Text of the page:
Toy breeds are very prone to lateral luxating patellas.
Patellar luxation is most common in Poodles, Yorkshire Terriers, Pomeranians, Pekingese, Chihuahuas, Miniature Pinschers and Boston Terriers. Females have the highest risk for this condition.
Diagnosis is relatively simple for a veterinarian familiar with orthopedics. It involves palpation of the joint and manual luxation of the patella. Care must be exercised with the examination to avoid injuring the joint, or making an incorrect diagnosis. Patellar luxation may be classified in four grades, with grade I being the mildest. This grading system is subjective so it is important in the present of luxation to have the same veterinarian perform the follow-up screening. Mild patellar luxation (grade 1-2) may be discovered as an incidental finding especially in a growing dog or a female in season. In addition, patellar luxation may occur in any breed because of trauma.
Patella luxation (also called slipped stifles) results from abnormalities in the bones of the rear legs, such as a shallow trochlear groove. This condition is easily checked by manipulation by a veterinarian. Patella luxation is graded into 4 degrees of severity.
The four degrees are:
Grade 1 - the stifle joint is almost normal and luxation is found on examination. Usually there is no gait abnormality.
Grade 2 - the patella lies loosely in its normal position but will luxate when the joint is flexed. Dogs with a Grade 2 may have a "bunny hop" gait where the patella moves out of the trochlear groove and the dog hops along on the good leg trying to kick the bad leg straight to move the patella back in place.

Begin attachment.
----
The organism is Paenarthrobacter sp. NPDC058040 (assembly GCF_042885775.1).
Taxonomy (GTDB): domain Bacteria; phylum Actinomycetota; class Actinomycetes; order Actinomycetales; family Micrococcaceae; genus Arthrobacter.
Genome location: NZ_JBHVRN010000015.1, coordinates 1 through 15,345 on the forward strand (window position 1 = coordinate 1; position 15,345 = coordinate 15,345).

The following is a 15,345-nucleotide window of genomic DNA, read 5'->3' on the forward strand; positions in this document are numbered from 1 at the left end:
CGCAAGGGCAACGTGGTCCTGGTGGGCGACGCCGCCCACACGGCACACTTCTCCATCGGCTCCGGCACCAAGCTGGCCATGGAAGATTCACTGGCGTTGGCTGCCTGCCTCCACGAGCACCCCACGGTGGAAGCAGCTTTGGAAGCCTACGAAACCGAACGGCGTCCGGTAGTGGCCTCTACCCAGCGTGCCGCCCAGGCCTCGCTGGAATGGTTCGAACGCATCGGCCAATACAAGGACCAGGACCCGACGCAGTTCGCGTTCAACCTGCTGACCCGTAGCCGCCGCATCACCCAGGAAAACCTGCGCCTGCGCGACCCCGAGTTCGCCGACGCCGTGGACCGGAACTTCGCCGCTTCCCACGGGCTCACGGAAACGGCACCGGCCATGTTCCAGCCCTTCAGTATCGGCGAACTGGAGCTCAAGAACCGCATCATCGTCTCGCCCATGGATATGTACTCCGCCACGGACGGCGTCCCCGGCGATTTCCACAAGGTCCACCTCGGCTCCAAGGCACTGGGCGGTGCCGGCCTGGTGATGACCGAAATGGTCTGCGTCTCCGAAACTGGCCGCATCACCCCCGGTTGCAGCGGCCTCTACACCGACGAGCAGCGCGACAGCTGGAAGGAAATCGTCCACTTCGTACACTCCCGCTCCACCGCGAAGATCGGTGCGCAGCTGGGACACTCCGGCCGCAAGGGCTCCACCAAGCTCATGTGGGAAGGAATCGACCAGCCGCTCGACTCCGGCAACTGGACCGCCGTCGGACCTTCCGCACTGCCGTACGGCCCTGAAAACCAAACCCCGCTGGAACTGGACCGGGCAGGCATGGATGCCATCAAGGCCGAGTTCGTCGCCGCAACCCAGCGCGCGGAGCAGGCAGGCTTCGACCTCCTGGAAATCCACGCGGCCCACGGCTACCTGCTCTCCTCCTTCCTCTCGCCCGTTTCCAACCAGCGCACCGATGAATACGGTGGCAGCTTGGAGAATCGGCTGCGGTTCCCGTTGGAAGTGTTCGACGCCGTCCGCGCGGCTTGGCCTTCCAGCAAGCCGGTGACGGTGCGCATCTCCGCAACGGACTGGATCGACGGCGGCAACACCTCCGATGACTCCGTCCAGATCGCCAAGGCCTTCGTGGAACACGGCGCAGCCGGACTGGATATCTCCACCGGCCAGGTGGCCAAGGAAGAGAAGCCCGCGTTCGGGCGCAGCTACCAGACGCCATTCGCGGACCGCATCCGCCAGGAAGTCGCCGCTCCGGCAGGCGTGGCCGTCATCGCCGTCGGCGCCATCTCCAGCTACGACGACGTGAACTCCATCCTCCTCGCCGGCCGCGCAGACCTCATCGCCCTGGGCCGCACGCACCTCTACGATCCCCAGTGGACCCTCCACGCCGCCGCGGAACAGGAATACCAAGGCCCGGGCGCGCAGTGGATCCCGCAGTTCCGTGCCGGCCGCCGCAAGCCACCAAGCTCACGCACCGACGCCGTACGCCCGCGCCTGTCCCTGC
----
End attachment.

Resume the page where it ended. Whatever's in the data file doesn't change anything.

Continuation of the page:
Grade 3 - the patella is dislocated much of the time but can be manipulated back into the joint when the leg is extended.
Grade 4 - the patella is dislocated all of the time and needs surgery to correct.
In both Grade 3 and 4 the dog shows varying degrees of lameness, often with a bowlegged appearance with the toes pointed in due to the deformity of the rear legs.
Pain is usually not associated with this condition unless it is the result of trauma or until degenerative arthritis has occurred due to chronicity of disease.
The treatment and long-term outcome (prognosis) depend on the severity of disease. Severity is determined how often the kneecap slips out of place, and how easily it slips back into the normal position. Treatment is based upon severity of signs and the affected Cavalier’s age, breed and weight. Conservative therapy (non-surgical) and veterinary observation is often the treatment of choice. However, if the patellar luxation has persistent lameness, or other knee injuries occur secondary to the luxation, then surgery intervention needs to be evaluated.
Cavaliers used for breeding should have within normal limits patellas as determined by an OFA examination at age one. The patellas should be reevaluated as the Cavalier’s ages.